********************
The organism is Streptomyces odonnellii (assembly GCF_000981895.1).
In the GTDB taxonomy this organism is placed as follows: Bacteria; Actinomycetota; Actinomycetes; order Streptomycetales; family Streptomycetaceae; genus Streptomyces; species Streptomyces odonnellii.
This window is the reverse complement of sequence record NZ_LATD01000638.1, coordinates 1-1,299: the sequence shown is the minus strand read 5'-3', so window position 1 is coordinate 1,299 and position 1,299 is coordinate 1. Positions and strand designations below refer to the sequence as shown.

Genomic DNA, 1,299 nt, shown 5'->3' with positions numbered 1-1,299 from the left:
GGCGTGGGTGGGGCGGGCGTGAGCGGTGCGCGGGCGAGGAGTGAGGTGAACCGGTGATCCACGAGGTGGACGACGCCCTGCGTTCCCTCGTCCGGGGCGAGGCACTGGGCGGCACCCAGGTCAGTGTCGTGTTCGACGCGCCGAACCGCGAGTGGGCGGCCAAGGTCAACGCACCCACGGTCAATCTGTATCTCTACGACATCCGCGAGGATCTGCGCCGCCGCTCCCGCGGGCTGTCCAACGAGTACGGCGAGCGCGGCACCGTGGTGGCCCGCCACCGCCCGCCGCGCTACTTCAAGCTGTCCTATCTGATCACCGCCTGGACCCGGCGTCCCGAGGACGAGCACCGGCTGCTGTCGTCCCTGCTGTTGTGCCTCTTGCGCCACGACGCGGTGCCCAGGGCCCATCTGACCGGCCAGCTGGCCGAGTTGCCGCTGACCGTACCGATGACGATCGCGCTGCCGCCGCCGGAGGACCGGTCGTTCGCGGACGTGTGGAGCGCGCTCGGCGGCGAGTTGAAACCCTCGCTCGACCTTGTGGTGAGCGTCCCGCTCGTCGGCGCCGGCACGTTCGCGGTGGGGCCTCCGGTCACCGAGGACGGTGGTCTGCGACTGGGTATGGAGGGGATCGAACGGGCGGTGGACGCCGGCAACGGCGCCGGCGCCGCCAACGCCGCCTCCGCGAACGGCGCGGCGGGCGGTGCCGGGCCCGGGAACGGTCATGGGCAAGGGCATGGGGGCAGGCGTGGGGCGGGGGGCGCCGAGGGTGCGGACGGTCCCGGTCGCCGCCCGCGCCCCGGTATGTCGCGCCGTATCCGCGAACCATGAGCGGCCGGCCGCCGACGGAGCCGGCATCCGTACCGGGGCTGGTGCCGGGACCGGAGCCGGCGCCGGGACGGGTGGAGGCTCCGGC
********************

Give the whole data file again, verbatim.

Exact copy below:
The organism is Streptomyces odonnellii (assembly GCF_000981895.1).
In the GTDB taxonomy this organism is placed as follows: Bacteria; Actinomycetota; Actinomycetes; order Streptomycetales; family Streptomycetaceae; genus Streptomyces; species Streptomyces odonnellii.
This window is the reverse complement of sequence record NZ_LATD01000638.1, coordinates 1-1,299: the sequence shown is the minus strand read 5'-3', so window position 1 is coordinate 1,299 and position 1,299 is coordinate 1. Positions and strand designations below refer to the sequence as shown.

Genomic DNA, 1,299 nt, shown 5'->3' with positions numbered 1-1,299 from the left:
GGCGTGGGTGGGGCGGGCGTGAGCGGTGCGCGGGCGAGGAGTGAGGTGAACCGGTGATCCACGAGGTGGACGACGCCCTGCGTTCCCTCGTCCGGGGCGAGGCACTGGGCGGCACCCAGGTCAGTGTCGTGTTCGACGCGCCGAACCGCGAGTGGGCGGCCAAGGTCAACGCACCCACGGTCAATCTGTATCTCTACGACATCCGCGAGGATCTGCGCCGCCGCTCCCGCGGGCTGTCCAACGAGTACGGCGAGCGCGGCACCGTGGTGGCCCGCCACCGCCCGCCGCGCTACTTCAAGCTGTCCTATCTGATCACCGCCTGGACCCGGCGTCCCGAGGACGAGCACCGGCTGCTGTCGTCCCTGCTGTTGTGCCTCTTGCGCCACGACGCGGTGCCCAGGGCCCATCTGACCGGCCAGCTGGCCGAGTTGCCGCTGACCGTACCGATGACGATCGCGCTGCCGCCGCCGGAGGACCGGTCGTTCGCGGACGTGTGGAGCGCGCTCGGCGGCGAGTTGAAACCCTCGCTCGACCTTGTGGTGAGCGTCCCGCTCGTCGGCGCCGGCACGTTCGCGGTGGGGCCTCCGGTCACCGAGGACGGTGGTCTGCGACTGGGTATGGAGGGGATCGAACGGGCGGTGGACGCCGGCAACGGCGCCGGCGCCGCCAACGCCGCCTCCGCGAACGGCGCGGCGGGCGGTGCCGGGCCCGGGAACGGTCATGGGCAAGGGCATGGGGGCAGGCGTGGGGCGGGGGGCGCCGAGGGTGCGGACGGTCCCGGTCGCCGCCCGCGCCCCGGTATGTCGCGCCGTATCCGCGAACCATGAGCGGCCGGCCGCCGACGGAGCCGGCATCCGTACCGGGGCTGGTGCCGGGACCGGAGCCGGCGCCGGGACGGGTGGAGGCTCCGGC